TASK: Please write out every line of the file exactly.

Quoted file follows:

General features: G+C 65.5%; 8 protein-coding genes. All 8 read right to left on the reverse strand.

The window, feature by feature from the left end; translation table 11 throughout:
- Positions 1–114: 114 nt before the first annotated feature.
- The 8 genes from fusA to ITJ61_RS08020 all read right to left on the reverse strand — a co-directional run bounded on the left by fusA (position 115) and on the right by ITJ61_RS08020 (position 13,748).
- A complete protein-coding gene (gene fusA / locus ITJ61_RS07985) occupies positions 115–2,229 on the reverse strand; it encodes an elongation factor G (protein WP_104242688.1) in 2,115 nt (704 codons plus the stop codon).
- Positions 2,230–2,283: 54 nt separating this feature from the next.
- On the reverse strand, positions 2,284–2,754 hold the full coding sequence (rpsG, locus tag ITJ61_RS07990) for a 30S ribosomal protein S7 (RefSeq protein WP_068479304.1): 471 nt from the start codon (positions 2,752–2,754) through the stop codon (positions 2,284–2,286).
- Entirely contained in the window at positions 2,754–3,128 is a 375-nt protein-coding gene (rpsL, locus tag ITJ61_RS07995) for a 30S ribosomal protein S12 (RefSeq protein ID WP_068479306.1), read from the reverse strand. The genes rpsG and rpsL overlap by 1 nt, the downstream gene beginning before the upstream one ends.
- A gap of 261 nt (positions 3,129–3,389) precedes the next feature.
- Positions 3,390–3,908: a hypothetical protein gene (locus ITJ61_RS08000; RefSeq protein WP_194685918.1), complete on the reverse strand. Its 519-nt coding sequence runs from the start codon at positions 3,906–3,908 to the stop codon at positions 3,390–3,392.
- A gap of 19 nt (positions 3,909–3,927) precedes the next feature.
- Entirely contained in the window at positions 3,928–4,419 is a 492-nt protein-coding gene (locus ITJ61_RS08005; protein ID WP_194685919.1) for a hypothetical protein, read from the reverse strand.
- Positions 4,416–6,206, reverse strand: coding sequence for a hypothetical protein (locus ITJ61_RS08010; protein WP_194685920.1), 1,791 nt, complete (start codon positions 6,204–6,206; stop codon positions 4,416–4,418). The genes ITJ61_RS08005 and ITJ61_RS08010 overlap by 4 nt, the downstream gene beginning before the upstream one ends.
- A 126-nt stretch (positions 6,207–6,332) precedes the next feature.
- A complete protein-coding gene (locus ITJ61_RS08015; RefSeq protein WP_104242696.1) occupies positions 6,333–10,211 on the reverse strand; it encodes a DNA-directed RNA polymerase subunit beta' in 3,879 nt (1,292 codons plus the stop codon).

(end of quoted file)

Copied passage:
General features: G+C 65.5%; 8 protein-coding genes. All 8 read right to left on the reverse strand.

The window, feature by feature from the left end; translation table 11 throughout:
- Positions 1–114: 114 nt before the first annotated feature.
- The 8 genes from fusA to ITJ61_RS08020 all read right to left on the reverse strand — a co-directional run bounded on the left by fusA (position 115) and on the right by ITJ61_RS08020 (position 13,748).
- A complete protein-coding gene (gene fusA / locus ITJ61_RS07985) occupies positions 115–2,229 on the reverse strand; it encodes an elongation factor G (protein WP_104242688.1) in 2,115 nt (704 codons plus the stop codon).
- Positions 2,230–2,283: 54 nt separating this feature from the next.
- On the reverse strand, positions 2,284–2,754 hold the full coding sequence (rpsG, locus tag ITJ61_RS07990) for a 30S ribosomal protein S7 (RefSeq protein WP_068479304.1): 471 nt from the start codon (positions 2,752–2,754) through the stop codon (positions 2,284–2,286).
- Entirely contained in the window at positions 2,754–3,128 is a 375-nt protein-coding gene (rpsL, locus tag ITJ61_RS07995) for a 30S ribosomal protein S12 (RefSeq protein ID WP_068479306.1), read from the reverse strand. The genes rpsG and rpsL overlap by 1 nt, the downstream gene beginning before the upstream one ends.
- A gap of 261 nt (positions 3,129–3,389) precedes the next feature.
- Positions 3,390–3,908: a hypothetical protein gene (locus ITJ61_RS08000; RefSeq protein WP_194685918.1), complete on the reverse strand. Its 519-nt coding sequence runs from the start codon at positions 3,906–3,908 to the stop codon at positions 3,390–3,392.
- A gap of 19 nt (positions 3,909–3,927) precedes the next feature.
- Entirely contained in the window at positions 3,928–4,419 is a 492-nt protein-coding gene (locus ITJ61_RS08005; protein ID WP_194685919.1) for a hypothetical protein, read from the reverse strand.
- Positions 4,416–6,206, reverse strand: coding sequence for a hypothetical protein (locus ITJ61_RS08010; protein WP_194685920.1), 1,791 nt, complete (start codon positions 6,204–6,206; stop codon positions 4,416–4,418). The genes ITJ61_RS08005 and ITJ61_RS08010 overlap by 4 nt, the downstream gene beginning before the upstream one ends.
- A 126-nt stretch (positions 6,207–6,332) precedes the next feature.
- A complete protein-coding gene (locus ITJ61_RS08015; RefSeq protein WP_104242696.1) occupies positions 6,333–10,211 on the reverse strand; it encodes a DNA-directed RNA polymerase subunit beta' in 3,879 nt (1,292 codons plus the stop codon).